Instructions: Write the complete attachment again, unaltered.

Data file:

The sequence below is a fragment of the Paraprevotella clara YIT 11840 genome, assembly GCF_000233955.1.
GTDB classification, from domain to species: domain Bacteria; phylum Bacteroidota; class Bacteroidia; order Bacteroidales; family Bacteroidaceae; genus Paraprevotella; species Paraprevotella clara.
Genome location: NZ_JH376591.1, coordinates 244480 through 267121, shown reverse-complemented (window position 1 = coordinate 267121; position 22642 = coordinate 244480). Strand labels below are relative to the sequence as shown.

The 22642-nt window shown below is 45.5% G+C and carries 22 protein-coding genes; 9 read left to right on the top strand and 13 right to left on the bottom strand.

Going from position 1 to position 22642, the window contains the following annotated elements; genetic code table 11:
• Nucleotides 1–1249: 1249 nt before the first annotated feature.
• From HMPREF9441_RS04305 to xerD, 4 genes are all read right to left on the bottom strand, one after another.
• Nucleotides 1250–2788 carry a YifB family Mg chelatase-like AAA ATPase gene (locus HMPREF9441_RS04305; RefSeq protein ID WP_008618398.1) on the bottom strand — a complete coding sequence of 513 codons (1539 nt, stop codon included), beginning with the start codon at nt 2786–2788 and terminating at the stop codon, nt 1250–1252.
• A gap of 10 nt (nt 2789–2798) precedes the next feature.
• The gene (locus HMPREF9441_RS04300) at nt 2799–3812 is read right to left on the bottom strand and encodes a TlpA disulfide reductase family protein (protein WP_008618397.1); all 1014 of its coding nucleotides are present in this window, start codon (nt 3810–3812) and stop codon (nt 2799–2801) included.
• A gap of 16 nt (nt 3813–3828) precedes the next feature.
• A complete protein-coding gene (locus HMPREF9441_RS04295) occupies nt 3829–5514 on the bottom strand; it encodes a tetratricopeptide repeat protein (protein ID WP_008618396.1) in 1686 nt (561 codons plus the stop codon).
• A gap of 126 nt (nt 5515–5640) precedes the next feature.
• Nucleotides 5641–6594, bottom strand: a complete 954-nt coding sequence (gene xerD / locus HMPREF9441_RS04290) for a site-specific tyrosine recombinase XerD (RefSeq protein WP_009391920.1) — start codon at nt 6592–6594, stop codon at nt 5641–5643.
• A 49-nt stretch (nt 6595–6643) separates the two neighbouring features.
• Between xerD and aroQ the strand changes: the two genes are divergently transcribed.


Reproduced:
The sequence below is a fragment of the Paraprevotella clara YIT 11840 genome, assembly GCF_000233955.1.
GTDB classification, from domain to species: domain Bacteria; phylum Bacteroidota; class Bacteroidia; order Bacteroidales; family Bacteroidaceae; genus Paraprevotella; species Paraprevotella clara.
Genome location: NZ_JH376591.1, coordinates 244480 through 267121, shown reverse-complemented (window position 1 = coordinate 267121; position 22642 = coordinate 244480). Strand labels below are relative to the sequence as shown.

The 22642-nt window shown below is 45.5% G+C and carries 22 protein-coding genes; 9 read left to right on the top strand and 13 right to left on the bottom strand.

Going from position 1 to position 22642, the window contains the following annotated elements; genetic code table 11:
• Nucleotides 1–1249: 1249 nt before the first annotated feature.
• From HMPREF9441_RS04305 to xerD, 4 genes are all read right to left on the bottom strand, one after another.
• Nucleotides 1250–2788 carry a YifB family Mg chelatase-like AAA ATPase gene (locus HMPREF9441_RS04305; RefSeq protein ID WP_008618398.1) on the bottom strand — a complete coding sequence of 513 codons (1539 nt, stop codon included), beginning with the start codon at nt 2786–2788 and terminating at the stop codon, nt 1250–1252.
• A gap of 10 nt (nt 2789–2798) precedes the next feature.
• The gene (locus HMPREF9441_RS04300) at nt 2799–3812 is read right to left on the bottom strand and encodes a TlpA disulfide reductase family protein (protein WP_008618397.1); all 1014 of its coding nucleotides are present in this window, start codon (nt 3810–3812) and stop codon (nt 2799–2801) included.
• A gap of 16 nt (nt 3813–3828) precedes the next feature.
• A complete protein-coding gene (locus HMPREF9441_RS04295) occupies nt 3829–5514 on the bottom strand; it encodes a tetratricopeptide repeat protein (protein ID WP_008618396.1) in 1686 nt (561 codons plus the stop codon).
• A gap of 126 nt (nt 5515–5640) precedes the next feature.
• Nucleotides 5641–6594, bottom strand: a complete 954-nt coding sequence (gene xerD / locus HMPREF9441_RS04290) for a site-specific tyrosine recombinase XerD (RefSeq protein WP_009391920.1) — start codon at nt 6592–6594, stop codon at nt 5641–5643.
• A 49-nt stretch (nt 6595–6643) separates the two neighbouring features.
• Between xerD and aroQ the strand changes: the two genes are divergently transcribed.